Yet Another Telecom-Backed Think Tank Insists U.S. Broadband Is Great, Actually

from the ignore-the-man-behind-the-curtain dept

U.S. broadband suffers from significant regional monopolization, which directly results in the country being mediocre on nearly every broadband metric that matters… be it broadband prices, coverage, speeds, and customer service. This isn’t something to debate; the data is everywhere, and anybody who has spent much time dealing with giants like AT&T or Comcast knows the sector has major problems. By developed national standards U.S. broadband is slow, expensive, inconsistently available, with terrible customer support. The cause has always been regional monopolization and the state and federal corruption that protects it.

Granted if you asked think tanks funded directly by the telecom industry, U.S. broadband is secretly fantastic, and critics are unhinged radicals. For example, the “Information Technology and Innovation Foundation,” which has AT&T, Charter, Comcast, Verizon, and T-Mobile as financial backers, penned a new report this week trying to frame every single meaningful criticism of the sector as falsehoods being spread by “radicals” and “broadband populists” exclusively looking to undermine the industry. I was tagged by the study’s author, so I guess I’m to assume I’m one of the radical populists being mentioned?

Using cherry picked data (or no data at all), the whole piece amusingly tries to argue that every major criticism of the U.S. broadband sector is false, whether we’re talking about the sector’s high prices (due to a lack of competition) to its well documented privacy scandals. The obvious motivation for the piece? The industry isn’t very happy about the continued rise of local community broadband networks as grass roots alternatives to monopoly control:

“The anticorporate broadband populists (and radicals) know that calling for the replacement of large Internet service providers (ISPs) with smaller community-based and municipal providers is likely a losing strategy.”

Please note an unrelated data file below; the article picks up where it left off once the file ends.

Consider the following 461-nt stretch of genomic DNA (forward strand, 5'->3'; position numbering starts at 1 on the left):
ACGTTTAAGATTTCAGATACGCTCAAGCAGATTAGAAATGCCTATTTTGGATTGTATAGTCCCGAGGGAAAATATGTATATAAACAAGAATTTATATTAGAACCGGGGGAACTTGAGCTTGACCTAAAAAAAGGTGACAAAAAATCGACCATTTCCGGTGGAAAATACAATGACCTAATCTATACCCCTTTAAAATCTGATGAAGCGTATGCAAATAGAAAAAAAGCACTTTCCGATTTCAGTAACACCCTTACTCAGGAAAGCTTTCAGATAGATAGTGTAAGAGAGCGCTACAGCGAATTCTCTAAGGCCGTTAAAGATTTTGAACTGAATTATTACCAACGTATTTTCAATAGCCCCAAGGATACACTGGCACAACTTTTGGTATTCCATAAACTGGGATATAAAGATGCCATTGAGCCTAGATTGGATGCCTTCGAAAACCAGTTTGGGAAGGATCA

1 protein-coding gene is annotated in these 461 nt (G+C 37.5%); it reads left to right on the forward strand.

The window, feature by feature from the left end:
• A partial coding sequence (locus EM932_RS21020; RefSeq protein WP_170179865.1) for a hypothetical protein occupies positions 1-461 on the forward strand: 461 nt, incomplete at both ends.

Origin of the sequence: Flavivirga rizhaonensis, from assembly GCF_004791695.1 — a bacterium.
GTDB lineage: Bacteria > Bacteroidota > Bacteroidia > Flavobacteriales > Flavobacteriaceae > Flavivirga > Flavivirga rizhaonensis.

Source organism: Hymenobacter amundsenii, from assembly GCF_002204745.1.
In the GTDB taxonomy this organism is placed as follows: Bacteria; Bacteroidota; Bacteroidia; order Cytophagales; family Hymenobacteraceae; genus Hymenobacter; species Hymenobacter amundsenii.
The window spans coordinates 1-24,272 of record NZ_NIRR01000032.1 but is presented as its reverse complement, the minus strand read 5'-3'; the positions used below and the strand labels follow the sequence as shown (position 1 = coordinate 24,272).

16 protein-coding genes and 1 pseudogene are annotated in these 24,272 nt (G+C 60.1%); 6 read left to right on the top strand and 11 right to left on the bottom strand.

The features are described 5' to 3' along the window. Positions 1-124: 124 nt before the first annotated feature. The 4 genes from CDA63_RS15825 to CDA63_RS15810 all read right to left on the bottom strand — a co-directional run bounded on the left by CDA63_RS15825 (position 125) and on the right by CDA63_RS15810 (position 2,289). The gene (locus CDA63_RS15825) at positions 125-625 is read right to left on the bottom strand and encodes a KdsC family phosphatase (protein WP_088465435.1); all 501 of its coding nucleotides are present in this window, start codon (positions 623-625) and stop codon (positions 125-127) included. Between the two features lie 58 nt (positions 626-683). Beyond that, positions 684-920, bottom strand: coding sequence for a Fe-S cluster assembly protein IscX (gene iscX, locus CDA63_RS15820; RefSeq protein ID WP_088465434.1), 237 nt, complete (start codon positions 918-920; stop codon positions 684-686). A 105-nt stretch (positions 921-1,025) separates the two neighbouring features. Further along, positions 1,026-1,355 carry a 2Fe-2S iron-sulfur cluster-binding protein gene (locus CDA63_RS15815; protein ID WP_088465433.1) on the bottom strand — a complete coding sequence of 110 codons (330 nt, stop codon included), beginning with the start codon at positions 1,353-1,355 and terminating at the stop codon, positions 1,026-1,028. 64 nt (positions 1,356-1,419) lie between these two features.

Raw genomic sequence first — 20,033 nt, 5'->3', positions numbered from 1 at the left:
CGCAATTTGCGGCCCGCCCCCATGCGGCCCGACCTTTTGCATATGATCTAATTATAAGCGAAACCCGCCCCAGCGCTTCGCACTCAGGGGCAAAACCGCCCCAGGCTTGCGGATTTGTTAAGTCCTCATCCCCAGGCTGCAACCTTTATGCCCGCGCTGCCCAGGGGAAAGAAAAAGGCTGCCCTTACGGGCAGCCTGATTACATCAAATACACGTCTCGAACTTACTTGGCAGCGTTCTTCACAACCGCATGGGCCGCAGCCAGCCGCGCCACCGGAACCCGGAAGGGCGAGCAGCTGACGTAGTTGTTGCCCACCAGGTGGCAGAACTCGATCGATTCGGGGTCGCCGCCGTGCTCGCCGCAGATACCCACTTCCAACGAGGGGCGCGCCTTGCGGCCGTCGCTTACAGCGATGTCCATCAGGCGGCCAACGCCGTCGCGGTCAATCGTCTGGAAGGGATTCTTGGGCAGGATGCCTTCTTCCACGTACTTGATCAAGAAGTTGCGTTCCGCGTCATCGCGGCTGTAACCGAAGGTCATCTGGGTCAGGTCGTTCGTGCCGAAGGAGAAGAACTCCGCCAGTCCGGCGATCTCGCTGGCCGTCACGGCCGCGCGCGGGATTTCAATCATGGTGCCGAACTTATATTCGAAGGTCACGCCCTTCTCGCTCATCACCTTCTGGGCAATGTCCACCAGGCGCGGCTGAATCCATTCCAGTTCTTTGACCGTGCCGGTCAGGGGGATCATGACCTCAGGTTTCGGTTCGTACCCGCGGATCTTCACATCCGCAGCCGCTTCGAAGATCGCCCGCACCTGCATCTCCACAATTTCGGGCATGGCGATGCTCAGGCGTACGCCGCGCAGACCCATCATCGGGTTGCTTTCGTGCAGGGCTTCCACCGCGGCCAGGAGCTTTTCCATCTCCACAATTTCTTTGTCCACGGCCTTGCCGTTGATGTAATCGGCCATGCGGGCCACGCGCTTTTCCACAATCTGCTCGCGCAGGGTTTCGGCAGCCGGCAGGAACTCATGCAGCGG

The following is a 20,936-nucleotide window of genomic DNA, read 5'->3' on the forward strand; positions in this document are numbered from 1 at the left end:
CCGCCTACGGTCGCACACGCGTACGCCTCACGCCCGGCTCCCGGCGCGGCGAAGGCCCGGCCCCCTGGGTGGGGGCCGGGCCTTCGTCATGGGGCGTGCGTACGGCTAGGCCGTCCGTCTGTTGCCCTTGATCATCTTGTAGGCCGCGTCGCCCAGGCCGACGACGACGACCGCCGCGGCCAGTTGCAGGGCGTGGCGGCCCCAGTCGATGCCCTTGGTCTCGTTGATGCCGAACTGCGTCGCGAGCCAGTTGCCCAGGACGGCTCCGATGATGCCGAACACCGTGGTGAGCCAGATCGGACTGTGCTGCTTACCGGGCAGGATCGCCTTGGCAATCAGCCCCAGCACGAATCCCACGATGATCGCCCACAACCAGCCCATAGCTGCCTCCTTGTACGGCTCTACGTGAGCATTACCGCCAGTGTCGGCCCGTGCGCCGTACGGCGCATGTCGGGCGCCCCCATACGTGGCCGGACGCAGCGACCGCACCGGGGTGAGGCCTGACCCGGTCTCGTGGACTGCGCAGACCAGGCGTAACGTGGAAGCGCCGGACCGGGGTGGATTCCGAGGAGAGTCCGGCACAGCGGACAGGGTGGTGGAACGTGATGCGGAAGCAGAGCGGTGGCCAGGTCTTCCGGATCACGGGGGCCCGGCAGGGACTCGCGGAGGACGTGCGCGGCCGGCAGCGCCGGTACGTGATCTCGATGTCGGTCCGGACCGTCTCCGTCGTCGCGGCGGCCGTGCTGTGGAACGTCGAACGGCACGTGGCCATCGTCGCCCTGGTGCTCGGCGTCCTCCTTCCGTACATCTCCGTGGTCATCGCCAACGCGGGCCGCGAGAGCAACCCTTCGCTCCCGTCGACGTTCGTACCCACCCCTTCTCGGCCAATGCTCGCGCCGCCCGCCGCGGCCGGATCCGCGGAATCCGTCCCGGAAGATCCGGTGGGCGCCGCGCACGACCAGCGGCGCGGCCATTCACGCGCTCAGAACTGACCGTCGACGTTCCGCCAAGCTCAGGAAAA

Of course that’s not true. Over 1,000 communities around the U.S. have started building their own broadband networks as a direct, organic, grass roots response to market failure. The movement saw renewed growth during COVID, thanks to ongoing frustration with cost and availability. Several studies (like this one out of Harvard) indicate such options often provide better, faster, cheaper service by folks with a vested interest in the communities they serve (because they often live in said communities). The solutions are far from homogenous: they come in all shapes and sizes, from local cooperatives and public/private partnerships, to broadband built on the backs of local utilities. And they’re usually tailored to local needs in a way service from AT&T, well, isn’t.

The “study” tries to frame these efforts as those of “radicals” and “socialists,” despite the fact that most community broadband networks are being built in conservative cities. Again, these folks aren’t getting into the broadband business because they’ve been spurred by “radical socialist ideology,” they’re building these networks because they’re angry about literally 30 years of market failure (and the federal failure that accompanies regulatory capture). This organic, bipartisan market response to monopolization is framed by the ITIF as some kind of nefarious plot to ruin AT&T and Comcast’s good time:

“As such, broadband populists understand that a more effective strategy is to burrow into the foundations, gradually chipping away at the credibility of the industry (which they derisively label ?Big Broadband?), and advancing endless claims about poor performance, including that U.S. corporate-provided broadband speeds are too slow, coverage and privacy protection are too limited, prices and profits are too high, and the ?pipes? are not neutral.”